Chinese Screen Culture
Film 160 | CCN: 15261
Lecture: M,W,F 3pm-5:30pm Location: Online – Asynchronous Instruction
Screening: M 12pm-3pm Location: Online – Asynchronous Instruction
This course introduces a century of Chinese film and media history by focusing on aspecific topic – Chinese screen culture. Drawing on western concepts about the screen, thiscourse offers a new perspective to view Chinese film and media history bringing the changingmedia environment, apparatus, and practice to the fore. The course will trace the semanticchange of the “screen” coincided and correlated with the so-called technological innovations and mediascape transformations, investigating the screen as a projection surface (i.e. the silverscreen, or the surface on which moving images are projected), an electronic visual display (anarea on an electronic device such as a television, a computer, or a touch-screen phone on which images and texts are displayed), an interface, a console, or etc. Students will not only learn to be attentive to the material, infrastructural and formal conditions undergirding the production, exhibition, transmission, and reception of mass media in China. They will also be encouraged to discuss the meta-representation of the screen as motif or metaphor in Chinese-language moving images, thinking through the questions of national identity, race and ethnicity, gender and sexuality, socialism/ post-socialism, capitalism modernization and globalization. Films examined in this class will span from silent cinema to the contemporary era, covering a wide range of genres and auteurs, such as New Woman (Cai Chusheng, 1935), Two Stage Sisters (Xie Jin, 1962), Dislocation (Huang Jianxin, 1986), Ermo (Zhou Xiaowen, 1994), Suzhou River (Lou Ye, 2000), Lust, Caution (Ang Lee, 2007), Kaili Blues(Bi Gan, 2015), Dragonfly Eyes (Xu Bing, 2017).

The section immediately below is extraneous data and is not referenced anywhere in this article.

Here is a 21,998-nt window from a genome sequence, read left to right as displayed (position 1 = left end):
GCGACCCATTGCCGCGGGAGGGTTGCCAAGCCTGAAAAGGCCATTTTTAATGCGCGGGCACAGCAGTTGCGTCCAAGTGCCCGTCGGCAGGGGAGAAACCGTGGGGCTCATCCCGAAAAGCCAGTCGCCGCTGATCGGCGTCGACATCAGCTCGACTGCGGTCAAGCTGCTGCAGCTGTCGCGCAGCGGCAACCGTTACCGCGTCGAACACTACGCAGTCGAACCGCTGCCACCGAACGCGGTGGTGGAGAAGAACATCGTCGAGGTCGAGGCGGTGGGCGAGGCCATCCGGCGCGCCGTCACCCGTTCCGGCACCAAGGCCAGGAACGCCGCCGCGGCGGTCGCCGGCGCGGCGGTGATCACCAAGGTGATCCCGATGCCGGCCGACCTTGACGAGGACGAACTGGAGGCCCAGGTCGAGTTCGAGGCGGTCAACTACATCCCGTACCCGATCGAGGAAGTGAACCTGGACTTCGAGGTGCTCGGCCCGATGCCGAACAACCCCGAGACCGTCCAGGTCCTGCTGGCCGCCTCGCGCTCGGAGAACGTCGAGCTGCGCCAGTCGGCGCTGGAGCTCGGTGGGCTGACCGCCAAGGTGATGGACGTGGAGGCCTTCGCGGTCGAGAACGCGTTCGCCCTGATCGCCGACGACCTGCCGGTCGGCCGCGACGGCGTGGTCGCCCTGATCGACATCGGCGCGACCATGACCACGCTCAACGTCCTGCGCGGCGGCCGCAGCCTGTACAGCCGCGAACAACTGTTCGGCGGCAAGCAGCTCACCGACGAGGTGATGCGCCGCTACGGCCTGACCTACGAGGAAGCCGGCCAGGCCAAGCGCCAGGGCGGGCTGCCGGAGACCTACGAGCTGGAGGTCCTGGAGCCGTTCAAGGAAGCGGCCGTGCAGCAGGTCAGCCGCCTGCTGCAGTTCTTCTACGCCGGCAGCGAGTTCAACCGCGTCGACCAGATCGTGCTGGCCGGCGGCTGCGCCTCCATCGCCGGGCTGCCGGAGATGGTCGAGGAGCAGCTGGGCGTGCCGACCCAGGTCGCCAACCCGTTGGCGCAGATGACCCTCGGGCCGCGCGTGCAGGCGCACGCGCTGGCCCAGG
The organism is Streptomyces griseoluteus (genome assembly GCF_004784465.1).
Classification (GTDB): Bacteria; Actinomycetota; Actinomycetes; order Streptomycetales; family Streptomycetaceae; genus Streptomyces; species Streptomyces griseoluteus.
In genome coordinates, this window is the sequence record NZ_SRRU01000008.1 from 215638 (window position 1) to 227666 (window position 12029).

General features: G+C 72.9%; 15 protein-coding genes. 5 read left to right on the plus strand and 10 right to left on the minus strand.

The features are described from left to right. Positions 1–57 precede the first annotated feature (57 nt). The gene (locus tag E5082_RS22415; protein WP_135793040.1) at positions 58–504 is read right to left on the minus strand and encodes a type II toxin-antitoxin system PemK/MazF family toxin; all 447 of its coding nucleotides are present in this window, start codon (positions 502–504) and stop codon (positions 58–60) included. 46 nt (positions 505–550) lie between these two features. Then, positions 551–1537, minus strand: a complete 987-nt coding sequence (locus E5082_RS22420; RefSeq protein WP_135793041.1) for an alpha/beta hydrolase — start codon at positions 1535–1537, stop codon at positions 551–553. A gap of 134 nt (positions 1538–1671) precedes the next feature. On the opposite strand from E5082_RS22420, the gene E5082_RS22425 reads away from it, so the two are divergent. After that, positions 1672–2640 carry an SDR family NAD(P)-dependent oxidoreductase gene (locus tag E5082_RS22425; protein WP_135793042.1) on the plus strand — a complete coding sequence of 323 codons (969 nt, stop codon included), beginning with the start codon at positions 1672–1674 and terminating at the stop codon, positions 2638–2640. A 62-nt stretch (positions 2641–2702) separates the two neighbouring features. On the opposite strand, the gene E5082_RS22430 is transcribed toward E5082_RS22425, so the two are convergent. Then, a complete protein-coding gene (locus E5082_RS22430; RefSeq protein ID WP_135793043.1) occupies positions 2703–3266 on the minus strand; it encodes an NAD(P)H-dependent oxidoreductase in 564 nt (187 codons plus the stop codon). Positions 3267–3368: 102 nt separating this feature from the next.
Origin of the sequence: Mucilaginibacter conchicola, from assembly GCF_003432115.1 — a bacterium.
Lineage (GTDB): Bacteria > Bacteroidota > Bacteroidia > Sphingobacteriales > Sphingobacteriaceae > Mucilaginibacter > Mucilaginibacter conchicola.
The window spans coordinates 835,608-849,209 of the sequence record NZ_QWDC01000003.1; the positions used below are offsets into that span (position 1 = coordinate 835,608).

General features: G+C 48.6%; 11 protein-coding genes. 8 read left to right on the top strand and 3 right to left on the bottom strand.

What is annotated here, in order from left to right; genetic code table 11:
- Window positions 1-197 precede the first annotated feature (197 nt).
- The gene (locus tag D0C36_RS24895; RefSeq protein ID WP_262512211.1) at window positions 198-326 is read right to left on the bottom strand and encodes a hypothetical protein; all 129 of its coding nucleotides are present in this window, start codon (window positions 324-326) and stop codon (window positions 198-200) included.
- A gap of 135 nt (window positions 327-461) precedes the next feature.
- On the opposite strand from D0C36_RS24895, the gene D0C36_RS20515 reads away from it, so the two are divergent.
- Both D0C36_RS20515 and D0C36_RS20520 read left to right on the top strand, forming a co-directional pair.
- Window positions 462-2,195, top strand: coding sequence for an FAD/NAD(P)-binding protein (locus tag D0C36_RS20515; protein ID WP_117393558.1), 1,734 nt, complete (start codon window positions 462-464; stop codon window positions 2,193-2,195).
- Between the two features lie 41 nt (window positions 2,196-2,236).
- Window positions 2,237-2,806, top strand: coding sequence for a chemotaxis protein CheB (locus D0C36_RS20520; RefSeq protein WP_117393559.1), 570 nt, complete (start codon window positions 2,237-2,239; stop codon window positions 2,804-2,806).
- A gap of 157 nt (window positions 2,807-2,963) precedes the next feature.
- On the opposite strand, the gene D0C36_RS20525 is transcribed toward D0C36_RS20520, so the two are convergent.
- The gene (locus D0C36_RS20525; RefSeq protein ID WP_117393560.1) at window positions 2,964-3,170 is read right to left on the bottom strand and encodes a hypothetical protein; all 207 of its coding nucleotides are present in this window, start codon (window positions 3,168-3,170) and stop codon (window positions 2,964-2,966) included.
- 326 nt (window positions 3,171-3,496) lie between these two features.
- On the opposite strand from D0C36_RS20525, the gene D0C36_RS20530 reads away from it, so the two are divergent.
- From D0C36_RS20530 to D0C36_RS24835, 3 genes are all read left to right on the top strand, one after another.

(This course will proceed via remote instruction during Session D)